documentation.
514
Verification of the above is done by reviewing the SFRs and the functional
specification, as well as the user and administrator guidance provided by the
developer. For example, if the TOE were an operating system and its
underlying hardware, the evaluator would look for discussions of useraccessible programs, descriptions of protocols used to direct the activities of
programs, descriptions of user-accessible databases used to direct the
activities of programs, and for user interfaces (e.g. commands, application
program interfaces) as applicable to the TOE; the evaluator would also
ensure that the processor instruction set is described.
ADV_FSP.1.3C
The functional specification shall completely represent the TSF.
1:ADV_FSP.1-5
The evaluator shall examine the functional specification to determine that
the TSF is fully represented.
515
In order to assess the completeness of the TSF representation, the evaluator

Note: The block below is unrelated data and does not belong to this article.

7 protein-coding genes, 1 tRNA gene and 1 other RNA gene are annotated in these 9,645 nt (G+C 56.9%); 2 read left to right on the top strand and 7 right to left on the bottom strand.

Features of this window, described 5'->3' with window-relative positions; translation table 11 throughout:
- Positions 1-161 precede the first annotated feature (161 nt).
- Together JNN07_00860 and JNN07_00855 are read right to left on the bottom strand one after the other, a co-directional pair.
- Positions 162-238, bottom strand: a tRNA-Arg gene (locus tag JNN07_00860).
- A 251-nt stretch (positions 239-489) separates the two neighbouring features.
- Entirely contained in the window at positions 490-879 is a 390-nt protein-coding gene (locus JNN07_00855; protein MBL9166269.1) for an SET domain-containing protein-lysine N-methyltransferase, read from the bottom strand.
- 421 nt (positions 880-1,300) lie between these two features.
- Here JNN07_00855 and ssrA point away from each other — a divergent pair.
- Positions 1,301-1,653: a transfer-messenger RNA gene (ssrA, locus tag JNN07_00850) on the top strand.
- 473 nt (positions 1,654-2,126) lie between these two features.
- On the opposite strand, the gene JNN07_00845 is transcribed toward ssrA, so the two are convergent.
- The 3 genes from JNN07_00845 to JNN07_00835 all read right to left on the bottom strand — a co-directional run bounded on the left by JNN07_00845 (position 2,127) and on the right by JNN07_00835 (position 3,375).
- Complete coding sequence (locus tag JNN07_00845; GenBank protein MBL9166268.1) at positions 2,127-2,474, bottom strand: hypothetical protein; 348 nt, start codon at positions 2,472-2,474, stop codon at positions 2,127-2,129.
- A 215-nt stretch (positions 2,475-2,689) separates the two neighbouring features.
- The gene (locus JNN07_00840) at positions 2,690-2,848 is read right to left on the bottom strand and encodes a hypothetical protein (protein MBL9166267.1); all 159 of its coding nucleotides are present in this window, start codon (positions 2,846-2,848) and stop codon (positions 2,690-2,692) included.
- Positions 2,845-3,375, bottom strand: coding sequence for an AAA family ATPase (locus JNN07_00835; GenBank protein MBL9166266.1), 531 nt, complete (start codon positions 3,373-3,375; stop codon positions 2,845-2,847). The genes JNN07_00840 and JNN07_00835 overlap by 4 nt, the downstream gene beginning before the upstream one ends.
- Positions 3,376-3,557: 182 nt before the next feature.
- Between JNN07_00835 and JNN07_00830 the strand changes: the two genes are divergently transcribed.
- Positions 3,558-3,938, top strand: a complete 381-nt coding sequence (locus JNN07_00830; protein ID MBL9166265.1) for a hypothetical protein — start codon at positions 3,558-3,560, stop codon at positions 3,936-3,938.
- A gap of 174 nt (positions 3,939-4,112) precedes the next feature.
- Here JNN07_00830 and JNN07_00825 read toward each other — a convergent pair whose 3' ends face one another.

consults the user guidance and the administrator guidance. None of these
should describe security functionality that is absent from the TSF
presentation of the functional specification.
4.7.2.4
Action ADV_FSP.1.2E
1:ADV_FSP.1-6
The evaluator shall examine the functional specification to determine that it
is a complete instantiation of the SFRs.
516
To ensure that all SFRs are covered by the functional specification, the
evaluator may construct a map between the SFRs and the functional
specification. Such a map might be already provided by the developer as
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evidence for meeting the correspondence (Representation correspondence
(ADV_RCR).*) requirements, in which case the evaluator need only verify
the completeness of this mapping, ensuring that all SFRs are mapped onto
applicable TSFI presentations in the functional specification.
1:ADV_FSP.1-7
The evaluator shall examine the functional specification to determine that it
is an accurate instantiation of the SFRs.
517
For each interface to the TSF with specific characteristics, the detailed
information in the functional specification must be consistent with the SFRs.
For example, if the SFRs specify through FIA_SOS.1 Verification of secrets
that the password length must be eight, the TOE must have eight-character
passwords.
518
For each interface in the functional specification that operates on a controlled
resource, the evaluator determines whether it returns an error code that
indicates a possible failure due to enforcement of one of the SFRs; if no error